In spite of widening awareness of violence against Black people globally following the resurgence of the Black Lives Matters movement in the United States in the wake of the murder of George Floyd, such communities in Brazil have arguably been less vocal on the global stage than the country’s Indigenous populations.
Together with neighbouring countries’ Amazon communities, Brazil’s Indigenous populations were recognised for their role in mitigating climate change during last year’s Glasgow COP26 climate talks even while they were being shunned by political leadership at home. Nonetheless, mobilisation by tribal peoples into some of the biggest protests ever seen in Brazil came as a congressional panel recommended that Bolsonaro be charged with crimes against humanity for his COVID policies in the Amazon.
In spite of recent legislation against transphobia, Brazil continues to experience the world’s highest rates of killings of trans and queer people. The National Association of Travestis and Transsexuals reported 175 murders during the first half of 2021 – a number that increased to 185 over the same time period this year, according to Gilmara Cunha, general director of Grupo Conexão 8, an LGBTQI+ group from Maré, the same favela where Franco was born and raised.
In the runup to the 2 October elections, 80 percent of trans candidates received threats and intimidation, a researcher recently told Reuters.
“Being here is an act of resistance, because our population in Brazil has a lifespan of 35 years,” Cunha told journalists here in Geneva ahead of a UN Human Rights Council session on Brazil. “I am 38 years old, and past that data. I am here to mark the fight against racism and the denial of spaces of power for our favela population.”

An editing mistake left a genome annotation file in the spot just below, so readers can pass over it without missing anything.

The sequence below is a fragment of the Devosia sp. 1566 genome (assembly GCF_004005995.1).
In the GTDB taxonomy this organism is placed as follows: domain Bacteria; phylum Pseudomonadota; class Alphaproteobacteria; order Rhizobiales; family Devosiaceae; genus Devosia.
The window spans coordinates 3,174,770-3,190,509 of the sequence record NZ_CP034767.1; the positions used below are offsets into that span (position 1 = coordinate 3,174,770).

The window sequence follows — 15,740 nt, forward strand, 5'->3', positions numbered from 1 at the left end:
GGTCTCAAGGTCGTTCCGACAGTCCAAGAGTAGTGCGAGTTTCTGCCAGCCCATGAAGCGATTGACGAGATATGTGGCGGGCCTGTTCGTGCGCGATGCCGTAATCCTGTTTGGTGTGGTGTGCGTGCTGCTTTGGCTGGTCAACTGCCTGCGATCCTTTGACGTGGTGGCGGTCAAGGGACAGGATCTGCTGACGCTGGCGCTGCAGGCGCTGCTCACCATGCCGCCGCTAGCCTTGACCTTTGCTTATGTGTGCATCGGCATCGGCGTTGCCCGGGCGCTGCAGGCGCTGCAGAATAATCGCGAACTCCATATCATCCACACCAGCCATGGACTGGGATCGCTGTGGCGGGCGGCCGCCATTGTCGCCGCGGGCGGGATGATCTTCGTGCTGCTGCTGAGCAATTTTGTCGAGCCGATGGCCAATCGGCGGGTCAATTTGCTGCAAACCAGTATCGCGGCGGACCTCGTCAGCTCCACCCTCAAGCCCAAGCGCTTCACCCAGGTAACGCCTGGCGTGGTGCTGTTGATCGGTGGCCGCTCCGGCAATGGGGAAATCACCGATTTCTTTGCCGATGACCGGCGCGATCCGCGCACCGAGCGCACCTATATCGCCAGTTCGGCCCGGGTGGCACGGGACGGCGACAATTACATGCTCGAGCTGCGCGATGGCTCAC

Cunha, the first trans leader from a favela to represent her community in Geneva, told delegations, NGOs, and organisations here of the violence and discrimination depriving LGBTQI+ residents in favelas of access to health, water, housing, and education.
During the pandemic, favela community organisations often filled an important role in providing essential services and food to residents. Now, such groups are hoping to garner backing for their operations in Brazil from the UN and the international community.
“Being here is an act of resistance, because our population in Brazil has a lifespan of 35 years.”
“We think it’s important to gain the support of international groups and human rights defenders across the world,” Cunha said. “It’s very important to have representatives from the favelas, but for that we would also need financial support.”
Cunha explained how language barriers and a lack of knowledge of how the system works meant the favelas haven’t received more involvement from international aid organisations working in Brazil.
She was enraged about setbacks after nearly four years of Bolsonaro’s administration, leaving marginalised communities even further behind. Recently, Bolsonaro used his trip to London for the funeral of Queen Elizabeth II as a campaign stop during which he condemned “gender ideology”.
“We need to rebuild everything once again,” Cunha said. “We need to create a new methodology that takes into account the specificities of different groups in society.”
Rights activists hope to see the Workers’ Party presidential candidate, Lula, as he is commonly known, emerge victorious at the end of the month.
During his previous presidency, Lula introduced the Bolsa Familia programme, supporting low-income families on the condition they sent their children to school and ensured they were vaccinated. It slashed poverty in half. The hope is that he will continue to fight poverty and hunger.
“It will be a challenge,” Cunha said. “But we have to work very hard once again to rebuild everything from the start, because Lula will not have enough time to change and rebuild everything.”
Edited by Pradnya Joshi.